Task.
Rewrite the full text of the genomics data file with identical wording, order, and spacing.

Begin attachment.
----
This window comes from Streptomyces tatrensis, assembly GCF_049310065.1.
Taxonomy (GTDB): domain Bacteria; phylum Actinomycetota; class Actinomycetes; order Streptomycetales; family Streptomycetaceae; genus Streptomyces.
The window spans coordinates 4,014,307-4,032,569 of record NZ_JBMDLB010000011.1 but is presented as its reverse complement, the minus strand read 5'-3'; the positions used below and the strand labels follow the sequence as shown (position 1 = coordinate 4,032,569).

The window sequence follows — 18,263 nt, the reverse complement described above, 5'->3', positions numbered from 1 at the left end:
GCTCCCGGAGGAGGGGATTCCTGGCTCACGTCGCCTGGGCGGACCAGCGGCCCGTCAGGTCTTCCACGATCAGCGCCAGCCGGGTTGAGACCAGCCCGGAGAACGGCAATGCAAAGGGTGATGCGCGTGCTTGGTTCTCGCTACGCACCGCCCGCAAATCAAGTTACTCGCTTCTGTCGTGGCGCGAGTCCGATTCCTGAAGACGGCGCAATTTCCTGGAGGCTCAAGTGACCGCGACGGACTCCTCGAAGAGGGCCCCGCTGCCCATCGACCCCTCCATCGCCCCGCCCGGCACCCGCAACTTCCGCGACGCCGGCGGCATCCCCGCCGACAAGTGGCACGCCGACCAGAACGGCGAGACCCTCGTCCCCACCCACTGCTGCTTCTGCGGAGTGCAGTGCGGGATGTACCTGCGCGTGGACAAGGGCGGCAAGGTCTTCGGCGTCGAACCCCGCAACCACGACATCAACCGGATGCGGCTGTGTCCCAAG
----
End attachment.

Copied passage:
This window comes from Streptomyces tatrensis, assembly GCF_049310065.1.
Taxonomy (GTDB): domain Bacteria; phylum Actinomycetota; class Actinomycetes; order Streptomycetales; family Streptomycetaceae; genus Streptomyces.
The window spans coordinates 4,014,307-4,032,569 of record NZ_JBMDLB010000011.1 but is presented as its reverse complement, the minus strand read 5'-3'; the positions used below and the strand labels follow the sequence as shown (position 1 = coordinate 4,032,569).

The window sequence follows — 18,263 nt, the reverse complement described above, 5'->3', positions numbered from 1 at the left end:
GCTCCCGGAGGAGGGGATTCCTGGCTCACGTCGCCTGGGCGGACCAGCGGCCCGTCAGGTCTTCCACGATCAGCGCCAGCCGGGTTGAGACCAGCCCGGAGAACGGCAATGCAAAGGGTGATGCGCGTGCTTGGTTCTCGCTACGCACCGCCCGCAAATCAAGTTACTCGCTTCTGTCGTGGCGCGAGTCCGATTCCTGAAGACGGCGCAATTTCCTGGAGGCTCAAGTGACCGCGACGGACTCCTCGAAGAGGGCCCCGCTGCCCATCGACCCCTCCATCGCCCCGCCCGGCACCCGCAACTTCCGCGACGCCGGCGGCATCCCCGCCGACAAGTGGCACGCCGACCAGAACGGCGAGACCCTCGTCCCCACCCACTGCTGCTTCTGCGGAGTGCAGTGCGGGATGTACCTGCGCGTGGACAAGGGCGGCAAGGTCTTCGGCGTCGAACCCCGCAACCACGACATCAACCGGATGCGGCTGTGTCCCAAG